This week the Academy Awards apologised to Sacheen Littlefeather after she was shunned following a speech she gave against the film industry in 1973, criticising it over the misrepresentation of Native Americans in the US film industry. The actress, who was 26 at the time, was supported by Hollywood star Marlon Brando, who let Littlefeather speak in his place after he refused to accept his Best Actor gong for The Godfather. He rejected the award in support of Littlefeather and the plight of her people in the industry.
In apologising, the Academy noted that Littlefeather had received “unwarranted and unjustifiable” abuse as a result of her speech.
Reflecting on their apology, some 49 years after the original event, Littlefeather told the Hollywood Reporter: “I never thought I’d live to see the day I would be hearing this.”
The incredible moment was brought back into focus after Oscars fans dived through the archives to look at other controversial awards ceremonies, following Will Smith’s slap on Academy Awards host Chris Rock earlier this year.
But among the abuse Littlefeather endured was the tale of how western legend, and Hollywood royalty, John Wayne reportedly was close to dragging her off-stage as she gave her speech.
Speaking to The Guardian in 2021, Littlefeather noted how furious Wayne was at her speech and how the True Grit star had to be restrained.
She said: “During my presentation, he was coming towards me to forcibly take me off the stage, and he had to be restrained by six security men to prevent him from doing so.”
Marty Pasetta, who was tasked with directing the Oscars’ broadcast between 1972 and 1988, noted how people “should have seen what was going on backstage”.
In a 1988 interview with the Chicago Tribune, he said: “We had a fight is what we had. It’s a piece of cake.
”John Wayne wanted to go out there and physically yank her off the stage. It took six men to hold him back.”
A 1994 New Yorker piece by Drama critic John Lahr also told of how the drama unfolded, and why Wayne had got so involved.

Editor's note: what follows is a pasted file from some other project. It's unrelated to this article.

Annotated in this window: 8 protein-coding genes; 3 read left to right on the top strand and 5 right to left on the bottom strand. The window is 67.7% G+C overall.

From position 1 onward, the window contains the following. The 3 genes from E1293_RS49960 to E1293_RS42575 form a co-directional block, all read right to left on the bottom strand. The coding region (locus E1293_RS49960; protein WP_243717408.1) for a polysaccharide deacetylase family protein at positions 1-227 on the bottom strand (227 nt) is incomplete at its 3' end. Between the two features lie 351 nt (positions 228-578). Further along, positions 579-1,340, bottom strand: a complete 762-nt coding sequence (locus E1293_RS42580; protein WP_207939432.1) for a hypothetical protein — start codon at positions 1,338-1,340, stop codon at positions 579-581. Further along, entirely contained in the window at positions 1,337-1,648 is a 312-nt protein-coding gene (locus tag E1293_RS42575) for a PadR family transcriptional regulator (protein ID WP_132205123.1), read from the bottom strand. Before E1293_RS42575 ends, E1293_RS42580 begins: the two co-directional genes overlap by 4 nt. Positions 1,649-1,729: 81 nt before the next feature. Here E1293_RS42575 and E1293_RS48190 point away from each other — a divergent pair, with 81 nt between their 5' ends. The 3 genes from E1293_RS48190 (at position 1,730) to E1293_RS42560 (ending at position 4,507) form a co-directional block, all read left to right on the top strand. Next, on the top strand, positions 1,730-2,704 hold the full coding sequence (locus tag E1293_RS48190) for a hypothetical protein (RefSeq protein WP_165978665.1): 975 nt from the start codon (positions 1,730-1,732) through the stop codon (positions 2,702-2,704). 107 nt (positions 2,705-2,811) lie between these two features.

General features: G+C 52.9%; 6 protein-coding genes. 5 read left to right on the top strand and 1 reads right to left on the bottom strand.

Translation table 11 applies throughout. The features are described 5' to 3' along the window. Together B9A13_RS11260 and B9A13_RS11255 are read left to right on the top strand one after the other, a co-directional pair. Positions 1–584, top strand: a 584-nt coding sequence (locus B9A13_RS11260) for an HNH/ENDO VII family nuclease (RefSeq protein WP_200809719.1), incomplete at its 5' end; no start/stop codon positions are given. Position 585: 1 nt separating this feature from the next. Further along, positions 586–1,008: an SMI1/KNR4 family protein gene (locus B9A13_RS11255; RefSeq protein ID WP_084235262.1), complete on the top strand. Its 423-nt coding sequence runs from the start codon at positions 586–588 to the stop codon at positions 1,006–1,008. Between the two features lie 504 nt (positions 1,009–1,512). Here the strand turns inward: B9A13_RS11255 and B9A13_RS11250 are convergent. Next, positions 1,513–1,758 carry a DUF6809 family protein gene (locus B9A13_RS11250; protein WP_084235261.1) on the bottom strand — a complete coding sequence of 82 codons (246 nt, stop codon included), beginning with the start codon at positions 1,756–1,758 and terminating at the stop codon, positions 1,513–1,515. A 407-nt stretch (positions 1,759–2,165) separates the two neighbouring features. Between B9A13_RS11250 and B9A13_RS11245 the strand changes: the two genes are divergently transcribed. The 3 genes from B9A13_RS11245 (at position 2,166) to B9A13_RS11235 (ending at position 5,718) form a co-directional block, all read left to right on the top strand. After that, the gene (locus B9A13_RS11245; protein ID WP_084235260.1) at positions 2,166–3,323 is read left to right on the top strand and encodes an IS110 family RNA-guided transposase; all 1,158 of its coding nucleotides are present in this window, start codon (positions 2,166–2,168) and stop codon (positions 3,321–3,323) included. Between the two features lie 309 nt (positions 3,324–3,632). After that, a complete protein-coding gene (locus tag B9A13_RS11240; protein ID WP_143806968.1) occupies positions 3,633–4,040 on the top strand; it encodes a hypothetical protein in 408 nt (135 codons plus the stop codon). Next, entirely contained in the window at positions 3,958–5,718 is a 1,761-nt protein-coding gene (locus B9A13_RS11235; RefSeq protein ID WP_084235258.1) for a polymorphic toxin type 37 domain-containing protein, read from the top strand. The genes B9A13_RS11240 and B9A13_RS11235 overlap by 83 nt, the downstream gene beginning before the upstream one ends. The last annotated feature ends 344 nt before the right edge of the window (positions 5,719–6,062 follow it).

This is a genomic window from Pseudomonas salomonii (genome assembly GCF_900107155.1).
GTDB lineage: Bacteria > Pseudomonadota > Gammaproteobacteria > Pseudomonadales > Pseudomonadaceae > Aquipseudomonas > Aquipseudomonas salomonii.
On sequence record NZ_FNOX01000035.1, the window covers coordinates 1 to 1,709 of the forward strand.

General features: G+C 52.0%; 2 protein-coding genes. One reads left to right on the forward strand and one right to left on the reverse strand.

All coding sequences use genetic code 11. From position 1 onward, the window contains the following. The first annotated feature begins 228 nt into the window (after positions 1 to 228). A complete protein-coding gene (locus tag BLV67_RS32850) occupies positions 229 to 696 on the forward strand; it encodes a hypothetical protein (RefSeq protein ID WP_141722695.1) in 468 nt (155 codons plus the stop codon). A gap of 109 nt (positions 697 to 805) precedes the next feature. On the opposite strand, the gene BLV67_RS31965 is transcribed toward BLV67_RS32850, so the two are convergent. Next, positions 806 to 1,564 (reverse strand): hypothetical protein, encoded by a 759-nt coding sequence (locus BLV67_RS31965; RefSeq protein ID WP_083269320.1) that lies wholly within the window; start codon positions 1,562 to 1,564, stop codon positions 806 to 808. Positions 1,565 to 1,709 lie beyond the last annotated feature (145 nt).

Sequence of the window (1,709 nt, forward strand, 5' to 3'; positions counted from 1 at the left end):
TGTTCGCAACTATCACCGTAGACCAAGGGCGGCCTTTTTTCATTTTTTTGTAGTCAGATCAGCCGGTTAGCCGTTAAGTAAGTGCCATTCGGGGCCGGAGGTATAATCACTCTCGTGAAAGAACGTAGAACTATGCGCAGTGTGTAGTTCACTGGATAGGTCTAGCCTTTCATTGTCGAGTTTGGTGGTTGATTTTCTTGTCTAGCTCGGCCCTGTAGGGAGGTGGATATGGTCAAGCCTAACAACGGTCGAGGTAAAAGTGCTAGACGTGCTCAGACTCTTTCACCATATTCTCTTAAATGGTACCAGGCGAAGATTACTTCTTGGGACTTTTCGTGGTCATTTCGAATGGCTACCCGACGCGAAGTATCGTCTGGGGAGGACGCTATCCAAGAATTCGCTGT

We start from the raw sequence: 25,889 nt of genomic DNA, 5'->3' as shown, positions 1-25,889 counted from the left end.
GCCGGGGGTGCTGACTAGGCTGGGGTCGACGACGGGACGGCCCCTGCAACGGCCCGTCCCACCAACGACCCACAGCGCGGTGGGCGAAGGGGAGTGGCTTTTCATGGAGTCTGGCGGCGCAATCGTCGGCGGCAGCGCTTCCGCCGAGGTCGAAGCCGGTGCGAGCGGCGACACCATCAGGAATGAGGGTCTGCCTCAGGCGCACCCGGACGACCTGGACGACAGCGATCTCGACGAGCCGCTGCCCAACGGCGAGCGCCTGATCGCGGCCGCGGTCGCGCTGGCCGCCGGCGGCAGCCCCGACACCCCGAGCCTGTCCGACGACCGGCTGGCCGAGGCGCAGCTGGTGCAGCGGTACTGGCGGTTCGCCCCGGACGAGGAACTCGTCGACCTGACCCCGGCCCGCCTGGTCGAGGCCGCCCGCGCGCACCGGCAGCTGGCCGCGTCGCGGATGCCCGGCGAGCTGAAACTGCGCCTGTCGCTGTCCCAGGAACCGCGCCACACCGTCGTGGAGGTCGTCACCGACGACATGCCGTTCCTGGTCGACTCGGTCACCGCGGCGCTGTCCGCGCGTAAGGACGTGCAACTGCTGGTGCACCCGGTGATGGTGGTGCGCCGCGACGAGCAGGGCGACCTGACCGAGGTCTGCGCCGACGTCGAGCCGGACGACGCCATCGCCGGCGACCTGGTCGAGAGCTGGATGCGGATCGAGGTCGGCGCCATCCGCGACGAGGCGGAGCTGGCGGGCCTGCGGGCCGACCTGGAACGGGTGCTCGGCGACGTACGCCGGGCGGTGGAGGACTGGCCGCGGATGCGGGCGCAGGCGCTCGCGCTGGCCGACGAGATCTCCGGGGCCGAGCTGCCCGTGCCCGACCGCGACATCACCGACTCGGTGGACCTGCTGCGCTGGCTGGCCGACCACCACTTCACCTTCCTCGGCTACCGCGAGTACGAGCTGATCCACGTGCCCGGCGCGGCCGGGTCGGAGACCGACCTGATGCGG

He wrote: “The shock of winning and losing—the iconic drama of the American sweepstakes which the Academy Awards annually act out—was nothing compared to the backstage shock suffered by John Wayne in 1973, when he heard a woman who called herself Sacheen Littlefeather of the Apache tribe, explain why Marlon Brando could not accept the Best Actor award for The Godfather.
“[Wayne] The Duke, who had dispatched many an Apache on film, didn’t take kindly to Brando’s protest against Hollywood’s depiction of Native Americans.
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“Wayne had to be restrained by six men from yanking Littlefeather off the stage.
“The Academy Awards ceremony, after all, is one American show that must go on, and on.”
After the incident, Wayne reportedly discussed the altercation, claiming that if Brando had “something to say, he should have appeared that night and stated his views instead of taking some little unknown girl and dressing her up in an Indian outfit”.
Brando defended his decision in the aftermath during an interview with talk show host Dick Cavett.
He said: “I was distressed that people should have booed and whistled and stomped, even though perhaps it was directed at myself. They should have at least had the courtesy to listen to her.”
More recently, Littlefeather spoke passionately about finally receiving an apology from the Academy, noting how “we Indians are very patient people… it’s only been 50 years”.
She said: “I never thought I’d live to see the day for this program to take place, featuring such wonderful Native performers and Bird Runningwater, a television and film producer who also guided the Sundance Institute’s commitment to Indigenous filmmakers for twenty years through the Institute’s Labs and Sundance Film Festival.
“This is a dream come true. It is profoundly heartening to see how much has changed since I did not accept the Academy Award 50 years ago. I am so proud of each and every person who will appear on stage.”
In a statement, the Academy Museum’s director and president, Jacqueline Stewart, praised Littlefather for wishing to engage and discuss the incident.
She added: “We are delighted and humbled that Sacheen has so generously chosen to engage with the museum and Academy to reflect upon her trying experience at the 1973 Academy Awards.”